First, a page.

the Lord would bestow on them when Christ came. It follows - 
Obadiah 1:21 
And saviors shall come up on mount Zion to judge the mount of Esau; 
and the kingdom shall be the LORD's. 
    Here the Prophet says, that there are in God's hand ministers, 
the labour of whom he employs to preserve his own people. He alludes 
here, I have no doubt, to the history of the judges. We indeed know 
that the people of Israel were often so distressed, that their 
deliverance was almost incredible; and that yet they were also 
delivered in such a way as to have made it evident that the hand of 
God had appeared from heaven. Since this then was well known to the 
Jews, the Prophet here reminds them that God had still in his hand 
redeemers, whenever it might please him to gather his people. God 
then shall send preservers, even as he did send them formerly to 
your fathers. They had indeed found true by experience what the 
Prophet says here, not only once, but more than ten times. This then 
ought to have served much to confirm this prophecy. 
    Ascend then shall they who will judge the mount of Esau, - who, 
being endued with the power of God and his authority, will execute 
judgment on mount Seir and on the whole nation, and will avenge the 
cruelty which Edom had exercised towards the children of Abraham.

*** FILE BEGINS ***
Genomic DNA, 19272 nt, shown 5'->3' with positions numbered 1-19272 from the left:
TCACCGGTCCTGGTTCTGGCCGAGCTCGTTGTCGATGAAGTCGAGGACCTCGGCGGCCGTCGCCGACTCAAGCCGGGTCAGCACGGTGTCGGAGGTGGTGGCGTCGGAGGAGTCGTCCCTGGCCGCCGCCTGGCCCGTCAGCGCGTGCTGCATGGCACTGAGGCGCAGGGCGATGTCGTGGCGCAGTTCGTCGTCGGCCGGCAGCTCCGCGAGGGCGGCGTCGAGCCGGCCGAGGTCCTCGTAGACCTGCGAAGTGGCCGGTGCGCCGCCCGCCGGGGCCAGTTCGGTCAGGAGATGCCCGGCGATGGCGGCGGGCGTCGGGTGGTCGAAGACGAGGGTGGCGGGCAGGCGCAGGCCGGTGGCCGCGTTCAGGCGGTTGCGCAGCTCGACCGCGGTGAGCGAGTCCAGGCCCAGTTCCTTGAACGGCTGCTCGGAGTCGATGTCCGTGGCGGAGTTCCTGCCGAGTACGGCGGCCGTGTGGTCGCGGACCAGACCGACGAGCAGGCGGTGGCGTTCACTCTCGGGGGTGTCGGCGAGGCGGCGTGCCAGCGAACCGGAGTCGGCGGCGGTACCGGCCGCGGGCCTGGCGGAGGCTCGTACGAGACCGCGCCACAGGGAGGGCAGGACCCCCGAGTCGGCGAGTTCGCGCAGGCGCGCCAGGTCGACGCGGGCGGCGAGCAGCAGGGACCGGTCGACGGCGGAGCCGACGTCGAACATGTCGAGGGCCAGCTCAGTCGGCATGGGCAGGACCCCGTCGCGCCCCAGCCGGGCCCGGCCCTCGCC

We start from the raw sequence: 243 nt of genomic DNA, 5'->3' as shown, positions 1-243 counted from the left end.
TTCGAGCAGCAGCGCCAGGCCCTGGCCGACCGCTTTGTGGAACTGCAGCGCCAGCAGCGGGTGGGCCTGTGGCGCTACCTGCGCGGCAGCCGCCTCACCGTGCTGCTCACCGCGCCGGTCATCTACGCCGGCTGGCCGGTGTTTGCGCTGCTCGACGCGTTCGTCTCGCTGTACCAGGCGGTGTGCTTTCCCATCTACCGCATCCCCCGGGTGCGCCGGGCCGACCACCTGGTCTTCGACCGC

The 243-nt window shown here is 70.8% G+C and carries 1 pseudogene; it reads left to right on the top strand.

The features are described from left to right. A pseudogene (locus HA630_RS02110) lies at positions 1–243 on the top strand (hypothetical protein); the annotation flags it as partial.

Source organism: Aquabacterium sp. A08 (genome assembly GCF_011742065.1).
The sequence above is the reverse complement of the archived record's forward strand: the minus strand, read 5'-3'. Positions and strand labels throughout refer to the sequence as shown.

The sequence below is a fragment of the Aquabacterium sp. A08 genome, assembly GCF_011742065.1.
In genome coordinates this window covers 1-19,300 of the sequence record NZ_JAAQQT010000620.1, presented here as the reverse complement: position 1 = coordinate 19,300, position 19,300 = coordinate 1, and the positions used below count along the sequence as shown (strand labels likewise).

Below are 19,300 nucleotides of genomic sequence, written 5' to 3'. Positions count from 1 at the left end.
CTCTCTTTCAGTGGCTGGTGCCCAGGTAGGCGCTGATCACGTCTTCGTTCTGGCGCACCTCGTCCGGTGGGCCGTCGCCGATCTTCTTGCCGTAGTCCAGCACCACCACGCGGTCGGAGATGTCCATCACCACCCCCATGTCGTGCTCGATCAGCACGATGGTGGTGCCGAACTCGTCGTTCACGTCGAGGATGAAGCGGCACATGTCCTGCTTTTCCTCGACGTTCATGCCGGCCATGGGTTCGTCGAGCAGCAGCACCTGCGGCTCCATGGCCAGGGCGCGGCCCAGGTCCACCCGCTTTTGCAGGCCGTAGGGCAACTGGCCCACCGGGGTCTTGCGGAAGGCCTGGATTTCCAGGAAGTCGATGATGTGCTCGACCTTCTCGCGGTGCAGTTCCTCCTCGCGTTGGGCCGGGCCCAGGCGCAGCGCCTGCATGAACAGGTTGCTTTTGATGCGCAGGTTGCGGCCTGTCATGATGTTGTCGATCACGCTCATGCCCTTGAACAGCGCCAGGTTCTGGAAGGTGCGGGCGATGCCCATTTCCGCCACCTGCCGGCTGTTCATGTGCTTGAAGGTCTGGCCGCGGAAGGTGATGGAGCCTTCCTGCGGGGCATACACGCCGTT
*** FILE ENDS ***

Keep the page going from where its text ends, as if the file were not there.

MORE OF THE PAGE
But this passage shows, that Christ came not to be the minister 
of our deliverance and salvation in an ordinary way, but that he 
became our savior in a special manner; so that he stands alone in 
that capacity: and this is a very strong argument against the Jews. 
They confess that the Messiah would be the Redeemer of his people, 
but they ascribe this office to him in a general way, as they do to 
David and other kings. But it certainly appears from this passage, 
that the Messiah would not be of the common class, for saviors would 
be under him as his ministers. This the Jews dare not to deny, 
though they grumble: for it would be absurd that he should be one of 
their number. Since then he was sent to be a Redeemer and Savior in 
a way different from others, it follows that he is not man only, but 
that he is the Author of salvation. It would indeed be easy to 
reply, "Why do you speak to us of many redeemers? Do you not hope 
for one Savior? If God will commit this office to many in an equal 
degree, why are there so many glorious promises respecting the 
Messiah? Why are we ever reminded of him alone? Why is he alone set 
forth to us as the ground of our salvation?" It hence certainly